Two teams that haven’t won the World Series in more than two decades went all in at the July 31 trade deadline.

One team with a $230 million payroll and a 27-year drought did not.

The Kansas City Royals and Toronto Blue Jays acted as if they were desperate to win this year. The Los Angeles Dodgers did not.

The Dodgers still have a team good enough to win a first World Series since 1988. For all that money—and it’s actually more than $300 million, if you count the cash the Dodgers have included in trades—they ought to have a chance.

But for all that money, shouldn’t they have more than just a chance? If they were desperate to win this year, shouldn’t they have ended up with David Price or Cole Hamels as their big pitching addition, not Mat Latos?

Latos has talent, and scouts who saw him over the last month will tell you that he looked as good as his July numbers (a 1.80 ERA in three starts after coming off the disabled list) would indicate. Also, as a free agent at the end of the season, there’s more chance that he’ll be motivated and less chance that he’ll disrupt an already volatile clubhouse.

But he’s not Price, the left-hander who went to the Blue Jays and showed again in his Monday debut why he was considered the top talent on the market.

Many people in baseball expected the Dodgers to get Price, especially after Hamels went from the Philadelphia Phillies to the Texas Rangers. But when the Dodgers made it clear to the Detroit Tigers that all of their top prospects would be off-limits in trade talks (not just Corey Seager and Julio Urias, but lesser names like Jose De Leon, as well), the talks never got serious.

The Tigers quickly understood that they could do better by sending Price elsewhere, and in the deal with Toronto, they got three quality left-handed pitchers. The Dodgers got Latos, Alex Wood, Luis Avilan and Jim Johnson without parting with any top young prospects because they were willing to take on so much salary in what became a three-way deal with the Miami Marlins and Atlanta Braves.

It’s a fair argument that the Dodgers still got what they needed, a solid big league starter to put behind Clayton Kershaw and Zack Greinke, another good young arm in Wood and a pair of arms to add to their shaky bullpen. They didn’t do badly at the deadline, not at all.

But with all that money spent and no World Series titles since the Kirk Gibson-inspired 1988 championship, the lingering question will always be whether they should have done better.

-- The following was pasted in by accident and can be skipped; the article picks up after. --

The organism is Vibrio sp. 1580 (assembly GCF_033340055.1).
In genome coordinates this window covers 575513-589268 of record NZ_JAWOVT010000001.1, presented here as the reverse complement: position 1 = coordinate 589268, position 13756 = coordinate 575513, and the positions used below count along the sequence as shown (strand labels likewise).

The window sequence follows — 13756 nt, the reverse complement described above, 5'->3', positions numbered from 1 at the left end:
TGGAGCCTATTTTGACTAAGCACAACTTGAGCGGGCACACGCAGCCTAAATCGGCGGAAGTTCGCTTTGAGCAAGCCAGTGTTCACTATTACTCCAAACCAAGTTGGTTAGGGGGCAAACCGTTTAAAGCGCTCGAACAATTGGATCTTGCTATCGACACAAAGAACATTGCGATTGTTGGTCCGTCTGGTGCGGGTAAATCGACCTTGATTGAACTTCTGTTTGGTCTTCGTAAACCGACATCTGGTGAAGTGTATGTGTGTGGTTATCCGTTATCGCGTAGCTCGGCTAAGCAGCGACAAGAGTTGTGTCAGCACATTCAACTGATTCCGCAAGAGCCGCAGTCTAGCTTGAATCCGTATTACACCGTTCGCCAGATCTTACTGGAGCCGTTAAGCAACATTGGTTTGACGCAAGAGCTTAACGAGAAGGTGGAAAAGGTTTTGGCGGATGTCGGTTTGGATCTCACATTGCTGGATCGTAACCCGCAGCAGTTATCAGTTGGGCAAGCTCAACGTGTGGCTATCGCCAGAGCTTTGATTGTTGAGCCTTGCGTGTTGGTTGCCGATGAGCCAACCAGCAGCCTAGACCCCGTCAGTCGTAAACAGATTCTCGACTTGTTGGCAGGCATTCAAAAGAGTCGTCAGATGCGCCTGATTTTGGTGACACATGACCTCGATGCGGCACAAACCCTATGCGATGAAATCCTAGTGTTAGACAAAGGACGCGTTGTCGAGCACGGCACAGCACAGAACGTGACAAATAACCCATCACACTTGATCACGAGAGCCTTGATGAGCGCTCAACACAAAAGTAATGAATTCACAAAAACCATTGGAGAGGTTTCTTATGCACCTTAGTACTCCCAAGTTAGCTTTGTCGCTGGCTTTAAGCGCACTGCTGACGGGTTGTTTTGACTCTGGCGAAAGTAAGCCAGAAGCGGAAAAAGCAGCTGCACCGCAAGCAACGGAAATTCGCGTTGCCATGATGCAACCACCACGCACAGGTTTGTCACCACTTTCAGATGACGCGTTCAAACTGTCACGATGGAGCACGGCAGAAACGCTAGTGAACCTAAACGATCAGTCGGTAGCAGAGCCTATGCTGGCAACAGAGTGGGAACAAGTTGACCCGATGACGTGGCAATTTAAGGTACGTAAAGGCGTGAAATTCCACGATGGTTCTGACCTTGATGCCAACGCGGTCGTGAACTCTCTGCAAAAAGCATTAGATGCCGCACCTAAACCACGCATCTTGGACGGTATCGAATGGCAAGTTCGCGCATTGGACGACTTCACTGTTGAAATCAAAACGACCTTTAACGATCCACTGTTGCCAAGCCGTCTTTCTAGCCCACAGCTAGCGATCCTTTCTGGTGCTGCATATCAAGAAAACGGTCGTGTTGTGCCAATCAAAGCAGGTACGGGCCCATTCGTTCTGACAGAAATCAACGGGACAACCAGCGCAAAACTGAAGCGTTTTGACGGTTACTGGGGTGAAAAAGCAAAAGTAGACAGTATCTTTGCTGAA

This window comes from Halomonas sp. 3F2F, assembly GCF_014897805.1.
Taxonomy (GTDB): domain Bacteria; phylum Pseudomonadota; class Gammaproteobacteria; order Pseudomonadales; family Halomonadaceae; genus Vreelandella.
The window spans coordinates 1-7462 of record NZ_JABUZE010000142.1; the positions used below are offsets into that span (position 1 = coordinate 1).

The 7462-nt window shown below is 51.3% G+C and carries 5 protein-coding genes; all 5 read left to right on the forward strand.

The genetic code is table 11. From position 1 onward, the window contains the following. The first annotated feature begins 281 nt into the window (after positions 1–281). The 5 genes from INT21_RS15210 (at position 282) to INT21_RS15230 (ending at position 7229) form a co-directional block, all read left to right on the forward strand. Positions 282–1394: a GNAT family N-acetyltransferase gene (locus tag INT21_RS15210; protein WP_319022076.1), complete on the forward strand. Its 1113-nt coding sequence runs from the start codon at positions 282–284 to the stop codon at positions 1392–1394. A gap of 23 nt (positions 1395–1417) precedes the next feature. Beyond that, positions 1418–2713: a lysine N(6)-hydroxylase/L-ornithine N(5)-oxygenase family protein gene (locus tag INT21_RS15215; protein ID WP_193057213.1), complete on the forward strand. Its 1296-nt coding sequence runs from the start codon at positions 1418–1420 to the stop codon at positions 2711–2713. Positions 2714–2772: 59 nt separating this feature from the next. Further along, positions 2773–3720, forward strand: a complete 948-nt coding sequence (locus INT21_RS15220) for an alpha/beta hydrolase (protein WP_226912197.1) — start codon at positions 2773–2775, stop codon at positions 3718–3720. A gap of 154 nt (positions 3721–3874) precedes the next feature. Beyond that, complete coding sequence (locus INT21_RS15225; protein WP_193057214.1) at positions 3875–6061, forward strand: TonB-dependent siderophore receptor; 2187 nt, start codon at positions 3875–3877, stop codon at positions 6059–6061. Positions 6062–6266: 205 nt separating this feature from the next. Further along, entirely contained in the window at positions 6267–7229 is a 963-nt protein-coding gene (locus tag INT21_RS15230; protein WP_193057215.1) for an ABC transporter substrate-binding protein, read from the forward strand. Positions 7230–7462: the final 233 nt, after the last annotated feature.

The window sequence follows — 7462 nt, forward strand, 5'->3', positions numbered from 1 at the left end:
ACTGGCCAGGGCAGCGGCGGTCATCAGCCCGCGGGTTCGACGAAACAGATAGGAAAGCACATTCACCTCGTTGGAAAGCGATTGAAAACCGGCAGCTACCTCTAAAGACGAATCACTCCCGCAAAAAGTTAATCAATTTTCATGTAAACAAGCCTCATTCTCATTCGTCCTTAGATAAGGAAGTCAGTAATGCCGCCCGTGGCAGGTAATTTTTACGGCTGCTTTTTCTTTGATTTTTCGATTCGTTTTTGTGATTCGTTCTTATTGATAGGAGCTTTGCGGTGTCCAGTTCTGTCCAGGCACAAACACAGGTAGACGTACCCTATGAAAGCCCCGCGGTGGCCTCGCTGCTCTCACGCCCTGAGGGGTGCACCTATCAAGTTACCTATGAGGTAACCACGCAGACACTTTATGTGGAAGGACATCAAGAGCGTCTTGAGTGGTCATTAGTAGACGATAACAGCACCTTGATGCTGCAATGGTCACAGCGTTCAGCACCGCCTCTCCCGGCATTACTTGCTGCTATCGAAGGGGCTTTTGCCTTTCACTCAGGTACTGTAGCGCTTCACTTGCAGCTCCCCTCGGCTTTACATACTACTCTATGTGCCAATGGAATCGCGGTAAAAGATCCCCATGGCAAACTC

With Kershaw, Greinke and Price (or Hamels), the Dodgers would have looked like overwhelming favorites. With Kershaw, Greinke and Latos, they look like a team that could win, if things break their way.

The first weekend with the new rotation went just fine, with Greinke, Kershaw and Latos combining for 22 innings with just three runs allowed to the Los Angeles Angels, as the Dodgers swept the Freeway Series.

Nice start, but the Freeway Series isn’t the World Series.

To get to the real thing, the Dodgers may well need to get past the St. Louis Cardinals, the team that has eliminated them the last two seasons (and the team Kershaw has a 7.14 ERA against in four starts in those two series). The Dodgers had their Kershaw-Greinke combination in those two series too. They had Hyun-jin Ryu as their third starter.

And it wasn’t enough.

The Dodgers still aren’t an offensive powerhouse (they’re 15th in MLB in runs scored), and their bullpen still doesn’t dominate (their 3.91 relief ERA is 23rd in the majors). They have questions at the top of their batting order, where Jimmy Rollins (.272 on-base percentage) has replaced rookie Joc Pederson (.488 OPS with four walks and 31 strikeouts in 96 July plate appearances).

They’ve been good enough to stay atop the National League West, good enough to play at a pace that projects to 93 wins, right about what they had last year and the year before.

They should get to the playoffs, and they should get there with some chance to win it all. They’ll get there having preserved the prospect base that gives them a solid future.

All that is fine, and in an analytical sense, I’m sure it all fits. But baseball is an emotional game, too, and Dodger fans’ emotions tell them it’s been an awful long time since they celebrated a championship.

Perhaps this could have been the year. Perhaps it still could be.

For a third of a billion dollars, or whatever it is the Dodgers are spending, you’d think they could do better than perhaps.


Danny Knobler covers Major League Baseball as a national columnist for Bleacher Report.

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